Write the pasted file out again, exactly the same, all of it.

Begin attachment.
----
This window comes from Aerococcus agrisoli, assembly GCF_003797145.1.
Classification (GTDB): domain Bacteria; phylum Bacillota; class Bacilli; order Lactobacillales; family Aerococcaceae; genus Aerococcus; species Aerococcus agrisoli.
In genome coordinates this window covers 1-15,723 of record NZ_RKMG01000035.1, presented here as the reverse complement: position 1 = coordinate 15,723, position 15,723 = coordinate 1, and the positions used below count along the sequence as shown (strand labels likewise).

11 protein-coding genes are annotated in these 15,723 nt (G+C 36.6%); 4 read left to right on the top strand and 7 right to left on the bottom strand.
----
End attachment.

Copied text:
This window comes from Aerococcus agrisoli, assembly GCF_003797145.1.
Classification (GTDB): domain Bacteria; phylum Bacillota; class Bacilli; order Lactobacillales; family Aerococcaceae; genus Aerococcus; species Aerococcus agrisoli.
In genome coordinates this window covers 1-15,723 of record NZ_RKMG01000035.1, presented here as the reverse complement: position 1 = coordinate 15,723, position 15,723 = coordinate 1, and the positions used below count along the sequence as shown (strand labels likewise).

11 protein-coding genes are annotated in these 15,723 nt (G+C 36.6%); 4 read left to right on the top strand and 7 right to left on the bottom strand.